Chemical nutrients are more like having an energy drink for breakfast, they release their nutrients quickly, and then need more to avoid a “crash”. Since chemical nutrients are shortcuts to the natural process, they can allow for a greater level of control as to how much and when the nitrogen becomes available to the plants. This can allow for a higher nutrient level and resulting increase in performance than is possible with organic nutrients. 

With this level of control comes responsibility however, as introducing an overabundance becomes a much more likely temptation, which can result in “nute burn” or overloading and damaging natural systems with the runoff. Adding a chemical nitrate (NO3) for example, allows for the entire nitrate (NO3) creation process to be skipped, and immediately supply nitrogen (N) to the plants, but it is also very water soluble, and what isn’t taken up by the plant will quickly wash downstream (unless recirculated) . 

Overdosing plants with chemicals can imbalance a natural system to the point that becomes inhospitable to the beneficial bacteria and fungi normally responsible for the process. Because chemical fertilizers are shortcuts to the process, using them to treat nutrient deficiencies will tend to give faster results than an organic solution which is better suited for long term release. Depending on the exact chemical used, there may also be “leftover” residue after the ammonia or nitrate is used which can build up in the system over time. This is where the practice of watering heavily without nutrients for a time (flushing) comes from, to help wash away any leftover chemical residue buildup.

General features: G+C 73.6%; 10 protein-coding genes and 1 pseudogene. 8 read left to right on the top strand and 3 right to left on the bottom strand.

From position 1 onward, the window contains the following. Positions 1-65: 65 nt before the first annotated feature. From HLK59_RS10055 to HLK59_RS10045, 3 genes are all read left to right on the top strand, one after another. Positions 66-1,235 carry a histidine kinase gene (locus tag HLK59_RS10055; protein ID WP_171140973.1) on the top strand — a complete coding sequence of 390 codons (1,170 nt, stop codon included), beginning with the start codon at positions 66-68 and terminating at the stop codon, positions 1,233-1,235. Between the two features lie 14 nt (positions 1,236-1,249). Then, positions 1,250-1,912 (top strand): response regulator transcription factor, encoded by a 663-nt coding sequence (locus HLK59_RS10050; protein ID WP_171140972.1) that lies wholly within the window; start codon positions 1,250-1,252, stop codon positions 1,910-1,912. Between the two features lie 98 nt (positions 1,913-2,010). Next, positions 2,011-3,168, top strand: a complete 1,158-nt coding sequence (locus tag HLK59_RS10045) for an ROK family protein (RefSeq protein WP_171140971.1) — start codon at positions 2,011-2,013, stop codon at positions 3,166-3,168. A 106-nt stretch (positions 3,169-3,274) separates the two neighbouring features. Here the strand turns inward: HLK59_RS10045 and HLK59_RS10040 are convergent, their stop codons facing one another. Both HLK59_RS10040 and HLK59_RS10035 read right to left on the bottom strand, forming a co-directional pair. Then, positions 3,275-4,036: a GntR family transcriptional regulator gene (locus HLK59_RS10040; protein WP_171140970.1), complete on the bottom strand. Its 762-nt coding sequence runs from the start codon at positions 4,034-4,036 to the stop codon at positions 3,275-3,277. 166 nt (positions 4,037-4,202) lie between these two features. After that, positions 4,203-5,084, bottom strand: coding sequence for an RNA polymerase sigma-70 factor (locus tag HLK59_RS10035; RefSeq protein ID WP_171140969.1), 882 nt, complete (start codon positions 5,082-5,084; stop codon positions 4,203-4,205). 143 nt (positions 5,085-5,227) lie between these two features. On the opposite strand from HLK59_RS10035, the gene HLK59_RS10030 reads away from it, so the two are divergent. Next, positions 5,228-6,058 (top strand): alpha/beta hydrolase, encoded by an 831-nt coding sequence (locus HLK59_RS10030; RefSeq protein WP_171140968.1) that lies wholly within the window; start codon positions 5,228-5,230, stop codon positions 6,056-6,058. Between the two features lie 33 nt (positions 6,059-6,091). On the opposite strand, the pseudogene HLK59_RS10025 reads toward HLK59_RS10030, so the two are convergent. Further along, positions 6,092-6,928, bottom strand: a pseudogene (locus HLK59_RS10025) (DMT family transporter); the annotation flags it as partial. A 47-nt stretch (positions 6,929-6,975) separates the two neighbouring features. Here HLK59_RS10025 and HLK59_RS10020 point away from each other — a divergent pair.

Regardless of the source, if the ammonia (NH3) is exposed to acidic conditions (pH less than 7) it picks up another hydrogen (H) atom and converts to ammonium (NH4). This is part of why pH can have an effect on plant growth, if the pH is too high, this conversion is inhibited. Beneficial bacteria then convert the ammonium (NH4) to nitrate (NO3) which can then be used by the garden plants. 

There are many nutrients, both chemical and organic to choose from.

Phosphorus can be obtained naturally from organic composts, rock phosphate or bone meal, or it can come from chemicals such as ammoniated super phosphate (5-50-0), or ammonium phosphate (18-46-0). Overuse of phosphorus is one of the sources of environmental pollution. Potassium can be from organic sources like compost (3-1-2), kelp (1-0-4), or from a chemical such as (13-0-44). 

The differences between chemical and organic nutrition are not as absolute as they are often portrayed, they both supply the same elements to the plants. The primary differences are in how many shortcuts are taken, and what remains afterwards. Although purists on both sides may strongly disagree, I believe there is little reason not to make use of the benefits of both in moderation. Plants awaiting organic nutrients to become available may benefit from a little chemical boost to tide them over, and long lasting organic materials can help create a buffer for fast acting chemical nutrient gardens. 

Sometimes a big hearty high fiber breakfast is what is what a person needs to start the day, and sometimes you just need a good strong cup of coffee to get your eyes to open. As always, understanding why you are adding something to your garden, and how it works, goes a long way toward picking what's right for you. 

Peace, love and puka shells,

Grubbycup